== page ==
TSPI vs. Reference: What's the Difference?
2008 U.S. Air Force T&E Days
The principal goal of the article is to substantiate the idea that a wider application of some forms of translators' activities does not necessarily entail development of new concepts and approaches to translation. To achieve this goal, the following tasks have been solved: the main approaches to translation specified in European Translation Studies and their provisions have been considered, new trends in translation including the wider use of information technologies and expansion of the areas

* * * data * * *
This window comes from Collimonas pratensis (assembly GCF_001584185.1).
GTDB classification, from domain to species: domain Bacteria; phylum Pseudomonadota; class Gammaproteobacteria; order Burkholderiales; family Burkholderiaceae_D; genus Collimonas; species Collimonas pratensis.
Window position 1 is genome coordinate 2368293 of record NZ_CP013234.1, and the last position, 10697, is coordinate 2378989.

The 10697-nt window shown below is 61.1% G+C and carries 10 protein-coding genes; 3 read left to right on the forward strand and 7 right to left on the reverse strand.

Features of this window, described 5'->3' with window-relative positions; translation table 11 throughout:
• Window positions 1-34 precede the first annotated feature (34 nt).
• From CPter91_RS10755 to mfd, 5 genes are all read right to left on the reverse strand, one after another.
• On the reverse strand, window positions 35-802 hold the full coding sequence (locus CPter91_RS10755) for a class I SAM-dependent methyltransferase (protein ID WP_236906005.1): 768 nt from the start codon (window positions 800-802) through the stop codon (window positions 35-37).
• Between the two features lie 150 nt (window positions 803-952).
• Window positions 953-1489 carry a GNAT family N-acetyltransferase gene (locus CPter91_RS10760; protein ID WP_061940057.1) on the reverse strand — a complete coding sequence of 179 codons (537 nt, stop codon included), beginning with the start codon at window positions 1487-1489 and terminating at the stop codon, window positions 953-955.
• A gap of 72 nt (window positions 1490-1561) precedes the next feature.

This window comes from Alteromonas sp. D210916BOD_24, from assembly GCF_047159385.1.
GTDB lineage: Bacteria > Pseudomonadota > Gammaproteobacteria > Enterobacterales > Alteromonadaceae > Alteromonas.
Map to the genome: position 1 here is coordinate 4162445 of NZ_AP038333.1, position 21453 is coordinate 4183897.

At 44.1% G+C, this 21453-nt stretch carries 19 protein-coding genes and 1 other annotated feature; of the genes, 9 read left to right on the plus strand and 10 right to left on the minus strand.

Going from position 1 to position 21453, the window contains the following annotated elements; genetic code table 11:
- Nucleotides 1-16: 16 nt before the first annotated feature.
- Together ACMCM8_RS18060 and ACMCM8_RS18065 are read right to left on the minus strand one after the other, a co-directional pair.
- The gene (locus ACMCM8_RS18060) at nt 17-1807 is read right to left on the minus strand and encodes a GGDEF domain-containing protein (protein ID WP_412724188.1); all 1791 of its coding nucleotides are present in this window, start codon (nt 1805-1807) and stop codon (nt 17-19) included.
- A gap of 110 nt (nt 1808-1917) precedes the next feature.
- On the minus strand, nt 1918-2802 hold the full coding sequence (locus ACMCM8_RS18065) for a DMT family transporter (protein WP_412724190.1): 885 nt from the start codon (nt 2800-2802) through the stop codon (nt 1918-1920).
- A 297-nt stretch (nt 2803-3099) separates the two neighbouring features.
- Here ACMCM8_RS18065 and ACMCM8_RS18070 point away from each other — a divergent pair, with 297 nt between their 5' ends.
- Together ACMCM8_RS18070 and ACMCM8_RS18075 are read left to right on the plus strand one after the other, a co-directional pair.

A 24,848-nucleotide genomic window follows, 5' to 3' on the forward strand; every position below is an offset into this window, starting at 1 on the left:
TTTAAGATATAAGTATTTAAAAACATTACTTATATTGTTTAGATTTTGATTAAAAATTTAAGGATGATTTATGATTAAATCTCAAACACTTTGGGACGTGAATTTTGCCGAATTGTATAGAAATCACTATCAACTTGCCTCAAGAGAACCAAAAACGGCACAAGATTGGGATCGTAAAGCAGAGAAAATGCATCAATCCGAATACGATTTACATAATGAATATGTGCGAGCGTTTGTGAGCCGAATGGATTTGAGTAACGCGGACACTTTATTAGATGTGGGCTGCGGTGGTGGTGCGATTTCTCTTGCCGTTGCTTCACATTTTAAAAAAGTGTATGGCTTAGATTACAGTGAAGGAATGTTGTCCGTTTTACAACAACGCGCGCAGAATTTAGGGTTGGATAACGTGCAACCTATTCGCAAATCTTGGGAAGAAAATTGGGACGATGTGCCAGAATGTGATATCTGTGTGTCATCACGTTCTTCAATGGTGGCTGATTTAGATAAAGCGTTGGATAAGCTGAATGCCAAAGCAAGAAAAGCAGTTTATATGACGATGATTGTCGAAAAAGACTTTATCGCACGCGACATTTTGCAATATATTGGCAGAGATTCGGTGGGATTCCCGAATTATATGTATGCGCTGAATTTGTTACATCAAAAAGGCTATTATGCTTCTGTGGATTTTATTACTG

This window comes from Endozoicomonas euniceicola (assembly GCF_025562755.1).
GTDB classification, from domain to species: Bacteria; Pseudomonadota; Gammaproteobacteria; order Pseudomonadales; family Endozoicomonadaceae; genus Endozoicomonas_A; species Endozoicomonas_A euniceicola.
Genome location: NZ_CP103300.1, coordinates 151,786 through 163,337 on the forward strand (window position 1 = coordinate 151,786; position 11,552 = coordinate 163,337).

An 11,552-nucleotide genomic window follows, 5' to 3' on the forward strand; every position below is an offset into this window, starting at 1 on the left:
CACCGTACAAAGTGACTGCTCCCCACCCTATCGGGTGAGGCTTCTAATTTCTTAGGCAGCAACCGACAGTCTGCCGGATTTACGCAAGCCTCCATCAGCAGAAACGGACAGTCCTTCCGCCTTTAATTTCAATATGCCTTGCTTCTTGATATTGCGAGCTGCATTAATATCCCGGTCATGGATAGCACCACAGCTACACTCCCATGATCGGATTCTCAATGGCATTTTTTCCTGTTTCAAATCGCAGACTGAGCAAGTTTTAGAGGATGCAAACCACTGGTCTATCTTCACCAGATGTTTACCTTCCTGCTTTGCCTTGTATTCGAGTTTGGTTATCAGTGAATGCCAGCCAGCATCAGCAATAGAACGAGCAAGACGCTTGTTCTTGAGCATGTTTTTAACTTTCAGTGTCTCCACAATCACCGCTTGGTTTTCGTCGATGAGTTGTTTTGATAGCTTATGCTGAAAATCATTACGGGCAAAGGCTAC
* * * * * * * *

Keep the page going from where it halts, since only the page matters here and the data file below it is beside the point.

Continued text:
... ansion of the areas in which new forms of translation/interpreting are used have been analyzed, definitions of localization as translators' activity together with substantiation of the distinction between localization and translation have been considered. Moreover, the article provides analysis of definitions of transcreation, transadaptation and transculturation viewed by some scholars as special strategies aimed at bridging the gap between cultures and adapting a text to recipients belonging to another culture. The methodology of investigating translation/interpreting should be based on the combination of the traditional equivalence-oriented approach and the communicative-functional approach to translation. The statements presented in the article are based on the communicativefunctional approach which implies placing the "translation event" into the context of a certain communicative situation. The article proves that the so called localization and transcreation presented by many scholars as specific forms of translators' activity do not deserve this status, and must be viewed as types of translation proper. "Cultural adaptation" of a text performed in the process of "localization" and "transcreation" is another term for pragmatic adaptation widely used by translators and translation scholars for a long time. What matters in such situations is the degree of pragmatic/cultural adaptation.